By this elementary reasoning it would defy common sense to expect a more massive object to accelerate faster than a less massive object. Linking individual hadrons together (chemically) does not cause any (significant) change in their individual inertias. It would be bizarre indeed if linking hadrons together caused them to each become more (or less) susceptible to gravitational force than the same number of hadrons that are unlinked.

Jon
 
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  • #30
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By this elementary reasoning it would defy common sense to expect a more massive object to accelerate faster than a less massive object. Linking individual hadrons together (chemically) does not cause any (significant) change in their individual inertias. It would be bizarre indeed if linking hadrons together caused them to each become more (or less) susceptible to gravitational force than the same number of hadrons that are unlinked.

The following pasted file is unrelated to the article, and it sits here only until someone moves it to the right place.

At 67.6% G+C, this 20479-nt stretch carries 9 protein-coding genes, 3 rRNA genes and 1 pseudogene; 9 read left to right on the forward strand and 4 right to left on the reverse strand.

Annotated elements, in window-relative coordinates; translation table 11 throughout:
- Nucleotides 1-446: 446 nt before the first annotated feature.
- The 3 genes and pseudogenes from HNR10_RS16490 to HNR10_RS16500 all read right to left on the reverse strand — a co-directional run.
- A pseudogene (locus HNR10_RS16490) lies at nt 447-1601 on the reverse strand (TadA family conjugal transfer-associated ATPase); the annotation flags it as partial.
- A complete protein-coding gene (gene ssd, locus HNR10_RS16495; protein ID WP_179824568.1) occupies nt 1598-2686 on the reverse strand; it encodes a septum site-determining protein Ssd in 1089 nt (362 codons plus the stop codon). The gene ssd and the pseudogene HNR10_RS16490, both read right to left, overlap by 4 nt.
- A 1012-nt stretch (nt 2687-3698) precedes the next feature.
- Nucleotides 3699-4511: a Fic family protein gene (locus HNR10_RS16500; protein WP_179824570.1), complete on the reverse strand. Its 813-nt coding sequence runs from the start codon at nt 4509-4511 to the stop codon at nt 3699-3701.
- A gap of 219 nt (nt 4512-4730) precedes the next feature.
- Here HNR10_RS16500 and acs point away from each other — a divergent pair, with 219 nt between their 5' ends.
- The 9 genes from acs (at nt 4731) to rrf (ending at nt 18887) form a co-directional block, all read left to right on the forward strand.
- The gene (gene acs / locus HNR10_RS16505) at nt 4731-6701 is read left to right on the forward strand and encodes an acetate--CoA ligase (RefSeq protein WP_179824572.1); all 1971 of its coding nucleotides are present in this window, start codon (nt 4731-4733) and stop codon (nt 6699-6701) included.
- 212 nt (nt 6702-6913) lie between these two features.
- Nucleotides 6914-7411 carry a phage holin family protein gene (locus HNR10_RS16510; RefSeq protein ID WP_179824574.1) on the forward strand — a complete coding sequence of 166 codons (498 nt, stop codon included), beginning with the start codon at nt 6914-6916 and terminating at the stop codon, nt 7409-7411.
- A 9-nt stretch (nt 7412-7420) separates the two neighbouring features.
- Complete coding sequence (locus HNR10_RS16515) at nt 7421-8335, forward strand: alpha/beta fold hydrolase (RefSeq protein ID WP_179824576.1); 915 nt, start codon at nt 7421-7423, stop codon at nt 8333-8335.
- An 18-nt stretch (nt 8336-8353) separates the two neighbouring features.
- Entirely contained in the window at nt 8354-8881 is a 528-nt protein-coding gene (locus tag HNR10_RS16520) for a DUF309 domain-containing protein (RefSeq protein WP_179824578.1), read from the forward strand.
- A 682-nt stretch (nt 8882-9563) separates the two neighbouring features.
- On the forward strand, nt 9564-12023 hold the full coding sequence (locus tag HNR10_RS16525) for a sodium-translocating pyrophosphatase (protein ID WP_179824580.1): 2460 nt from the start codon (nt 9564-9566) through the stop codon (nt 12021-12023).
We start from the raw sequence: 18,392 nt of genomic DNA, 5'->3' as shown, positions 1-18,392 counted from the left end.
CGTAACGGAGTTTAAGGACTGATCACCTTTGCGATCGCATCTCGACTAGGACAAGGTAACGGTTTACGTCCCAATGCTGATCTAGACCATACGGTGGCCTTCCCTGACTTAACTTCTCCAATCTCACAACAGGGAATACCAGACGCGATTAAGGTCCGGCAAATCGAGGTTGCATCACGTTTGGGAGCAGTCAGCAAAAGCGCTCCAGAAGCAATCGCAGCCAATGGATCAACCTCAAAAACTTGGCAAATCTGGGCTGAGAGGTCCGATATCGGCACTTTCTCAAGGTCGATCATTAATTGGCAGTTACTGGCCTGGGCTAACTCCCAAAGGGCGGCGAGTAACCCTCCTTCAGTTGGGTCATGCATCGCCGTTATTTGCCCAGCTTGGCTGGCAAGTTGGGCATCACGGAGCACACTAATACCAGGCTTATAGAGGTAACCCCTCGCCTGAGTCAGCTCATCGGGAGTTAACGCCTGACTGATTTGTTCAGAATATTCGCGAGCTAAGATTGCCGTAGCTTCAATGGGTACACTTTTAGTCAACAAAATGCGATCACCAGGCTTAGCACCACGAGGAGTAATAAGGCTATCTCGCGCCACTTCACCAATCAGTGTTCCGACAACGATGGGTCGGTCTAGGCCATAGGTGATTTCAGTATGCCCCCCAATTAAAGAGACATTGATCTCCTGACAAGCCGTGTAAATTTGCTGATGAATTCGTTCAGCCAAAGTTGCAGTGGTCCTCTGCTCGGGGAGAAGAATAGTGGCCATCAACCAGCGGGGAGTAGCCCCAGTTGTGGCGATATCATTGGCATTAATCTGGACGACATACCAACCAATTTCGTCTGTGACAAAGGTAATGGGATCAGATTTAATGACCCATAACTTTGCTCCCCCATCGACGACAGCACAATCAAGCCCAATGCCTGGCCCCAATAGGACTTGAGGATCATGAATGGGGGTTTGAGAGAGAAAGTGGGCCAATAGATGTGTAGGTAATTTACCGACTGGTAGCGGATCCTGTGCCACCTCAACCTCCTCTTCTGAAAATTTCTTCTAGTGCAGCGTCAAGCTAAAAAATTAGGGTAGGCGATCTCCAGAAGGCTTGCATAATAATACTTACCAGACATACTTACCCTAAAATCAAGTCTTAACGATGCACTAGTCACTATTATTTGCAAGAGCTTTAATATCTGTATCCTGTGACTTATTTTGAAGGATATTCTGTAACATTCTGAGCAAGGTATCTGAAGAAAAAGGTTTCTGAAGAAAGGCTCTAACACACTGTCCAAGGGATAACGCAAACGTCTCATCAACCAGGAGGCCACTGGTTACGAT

Jon


great post!
 
  • #31
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Great posts! Yes I am in error and thanks for nailing my foot to the floor. Mass will we find the higgs boson? I always liked the idea that the universe and the object are connected and when you have inertia you move the universe. Maybe the universe and the object trade higgs particles?

Back to gravity being due to warped space time(ST). Space time is warped or curved by an exspansion of ST and that would mix with mass warped ST and show up at low levels. So in an exspanding universe the curve would lower gravity but with an collapsing universe it would add to gravity, or do I have that turned around.

Junglist I agree there are some really smart people reading this forum.
 
  • #32
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Hi MiltMeyers and NYSportsguy, here's an easy way to think about why the pull of gravity corresponds to the mass of the object:

By this elementary reasoning it would defy common sense to expect a more massive object to accelerate faster than a less massive object. Linking individual hadrons together (chemically) does not cause any (significant) change in their individual inertias. It would be bizarre indeed if linking hadrons together caused them to each become more (or less) susceptible to gravitational force than the same number of hadrons that are unlinked.

Jon